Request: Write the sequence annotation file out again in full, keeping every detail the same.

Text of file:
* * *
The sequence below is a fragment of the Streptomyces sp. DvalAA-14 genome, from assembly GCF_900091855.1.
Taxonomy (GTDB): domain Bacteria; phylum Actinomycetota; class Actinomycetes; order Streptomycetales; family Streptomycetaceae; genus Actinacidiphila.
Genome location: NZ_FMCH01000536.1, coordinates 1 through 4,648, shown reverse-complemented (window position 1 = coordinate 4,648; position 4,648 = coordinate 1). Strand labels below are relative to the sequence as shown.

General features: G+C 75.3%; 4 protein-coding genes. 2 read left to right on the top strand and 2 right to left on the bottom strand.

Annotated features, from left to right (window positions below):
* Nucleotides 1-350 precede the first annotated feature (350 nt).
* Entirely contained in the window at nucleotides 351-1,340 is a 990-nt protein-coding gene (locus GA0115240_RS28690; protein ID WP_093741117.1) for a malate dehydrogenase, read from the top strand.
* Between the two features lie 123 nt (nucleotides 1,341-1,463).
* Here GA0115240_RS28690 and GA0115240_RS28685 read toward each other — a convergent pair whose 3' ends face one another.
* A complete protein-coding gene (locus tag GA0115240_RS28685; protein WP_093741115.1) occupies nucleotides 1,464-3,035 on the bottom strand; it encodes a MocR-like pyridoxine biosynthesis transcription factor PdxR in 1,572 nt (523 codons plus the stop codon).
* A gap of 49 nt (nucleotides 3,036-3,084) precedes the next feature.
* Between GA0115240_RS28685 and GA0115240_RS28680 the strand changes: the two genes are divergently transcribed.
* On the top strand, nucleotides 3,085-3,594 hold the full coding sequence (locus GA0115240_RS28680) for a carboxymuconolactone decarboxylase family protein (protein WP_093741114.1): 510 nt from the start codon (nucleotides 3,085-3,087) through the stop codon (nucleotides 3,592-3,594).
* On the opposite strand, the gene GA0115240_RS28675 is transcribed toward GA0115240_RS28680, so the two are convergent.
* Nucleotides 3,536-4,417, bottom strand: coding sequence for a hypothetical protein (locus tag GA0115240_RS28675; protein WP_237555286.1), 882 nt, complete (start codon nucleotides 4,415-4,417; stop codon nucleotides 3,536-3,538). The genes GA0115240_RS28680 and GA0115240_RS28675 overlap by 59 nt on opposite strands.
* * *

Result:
The sequence below is a fragment of the Streptomyces sp. DvalAA-14 genome, from assembly GCF_900091855.1.
Taxonomy (GTDB): domain Bacteria; phylum Actinomycetota; class Actinomycetes; order Streptomycetales; family Streptomycetaceae; genus Actinacidiphila.
Genome location: NZ_FMCH01000536.1, coordinates 1 through 4,648, shown reverse-complemented (window position 1 = coordinate 4,648; position 4,648 = coordinate 1). Strand labels below are relative to the sequence as shown.

General features: G+C 75.3%; 4 protein-coding genes. 2 read left to right on the top strand and 2 right to left on the bottom strand.

Annotated features, from left to right (window positions below):
* Nucleotides 1-350 precede the first annotated feature (350 nt).
* Entirely contained in the window at nucleotides 351-1,340 is a 990-nt protein-coding gene (locus GA0115240_RS28690; protein ID WP_093741117.1) for a malate dehydrogenase, read from the top strand.
* Between the two features lie 123 nt (nucleotides 1,341-1,463).
* Here GA0115240_RS28690 and GA0115240_RS28685 read toward each other — a convergent pair whose 3' ends face one another.
* A complete protein-coding gene (locus tag GA0115240_RS28685; protein WP_093741115.1) occupies nucleotides 1,464-3,035 on the bottom strand; it encodes a MocR-like pyridoxine biosynthesis transcription factor PdxR in 1,572 nt (523 codons plus the stop codon).
* A gap of 49 nt (nucleotides 3,036-3,084) precedes the next feature.
* Between GA0115240_RS28685 and GA0115240_RS28680 the strand changes: the two genes are divergently transcribed.
* On the top strand, nucleotides 3,085-3,594 hold the full coding sequence (locus GA0115240_RS28680) for a carboxymuconolactone decarboxylase family protein (protein WP_093741114.1): 510 nt from the start codon (nucleotides 3,085-3,087) through the stop codon (nucleotides 3,592-3,594).
* On the opposite strand, the gene GA0115240_RS28675 is transcribed toward GA0115240_RS28680, so the two are convergent.
* Nucleotides 3,536-4,417, bottom strand: coding sequence for a hypothetical protein (locus tag GA0115240_RS28675; protein WP_237555286.1), 882 nt, complete (start codon nucleotides 4,415-4,417; stop codon nucleotides 3,536-3,538). The genes GA0115240_RS28680 and GA0115240_RS28675 overlap by 59 nt on opposite strands.